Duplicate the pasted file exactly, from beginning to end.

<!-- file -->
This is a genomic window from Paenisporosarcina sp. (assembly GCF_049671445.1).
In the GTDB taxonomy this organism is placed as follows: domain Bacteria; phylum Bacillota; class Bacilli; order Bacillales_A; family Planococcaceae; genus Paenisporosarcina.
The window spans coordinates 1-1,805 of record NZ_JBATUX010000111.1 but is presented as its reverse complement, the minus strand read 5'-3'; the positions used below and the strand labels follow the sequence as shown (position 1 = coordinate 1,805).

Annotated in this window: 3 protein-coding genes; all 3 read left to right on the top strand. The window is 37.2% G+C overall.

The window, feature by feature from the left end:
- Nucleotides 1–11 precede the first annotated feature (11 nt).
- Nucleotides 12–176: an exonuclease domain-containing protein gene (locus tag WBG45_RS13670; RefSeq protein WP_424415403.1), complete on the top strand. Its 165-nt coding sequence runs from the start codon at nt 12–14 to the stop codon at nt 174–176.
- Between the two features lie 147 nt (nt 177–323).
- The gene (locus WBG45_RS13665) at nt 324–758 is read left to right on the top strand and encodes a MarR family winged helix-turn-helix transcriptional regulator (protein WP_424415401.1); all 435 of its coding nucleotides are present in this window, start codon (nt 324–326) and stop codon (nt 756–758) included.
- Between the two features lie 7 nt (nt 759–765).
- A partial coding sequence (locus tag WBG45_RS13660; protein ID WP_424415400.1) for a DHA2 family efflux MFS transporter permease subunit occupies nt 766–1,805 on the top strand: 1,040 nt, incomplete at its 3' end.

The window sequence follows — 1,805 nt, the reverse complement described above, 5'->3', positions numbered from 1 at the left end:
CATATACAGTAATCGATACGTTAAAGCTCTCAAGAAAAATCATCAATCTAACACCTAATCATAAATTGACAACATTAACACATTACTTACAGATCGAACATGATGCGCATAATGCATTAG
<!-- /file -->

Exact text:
This is a genomic window from Paenisporosarcina sp. (assembly GCF_049671445.1).
In the GTDB taxonomy this organism is placed as follows: domain Bacteria; phylum Bacillota; class Bacilli; order Bacillales_A; family Planococcaceae; genus Paenisporosarcina.
The window spans coordinates 1-1,805 of record NZ_JBATUX010000111.1 but is presented as its reverse complement, the minus strand read 5'-3'; the positions used below and the strand labels follow the sequence as shown (position 1 = coordinate 1,805).

Annotated in this window: 3 protein-coding genes; all 3 read left to right on the top strand. The window is 37.2% G+C overall.

The window, feature by feature from the left end:
- Nucleotides 1–11 precede the first annotated feature (11 nt).
- Nucleotides 12–176: an exonuclease domain-containing protein gene (locus tag WBG45_RS13670; RefSeq protein WP_424415403.1), complete on the top strand. Its 165-nt coding sequence runs from the start codon at nt 12–14 to the stop codon at nt 174–176.
- Between the two features lie 147 nt (nt 177–323).
- The gene (locus WBG45_RS13665) at nt 324–758 is read left to right on the top strand and encodes a MarR family winged helix-turn-helix transcriptional regulator (protein WP_424415401.1); all 435 of its coding nucleotides are present in this window, start codon (nt 324–326) and stop codon (nt 756–758) included.
- Between the two features lie 7 nt (nt 759–765).
- A partial coding sequence (locus tag WBG45_RS13660; protein ID WP_424415400.1) for a DHA2 family efflux MFS transporter permease subunit occupies nt 766–1,805 on the top strand: 1,040 nt, incomplete at its 3' end.

The window sequence follows — 1,805 nt, the reverse complement described above, 5'->3', positions numbered from 1 at the left end:
CATATACAGTAATCGATACGTTAAAGCTCTCAAGAAAAATCATCAATCTAACACCTAATCATAAATTGACAACATTAACACATTACTTACAGATCGAACATGATGCGCATAATGCATTAG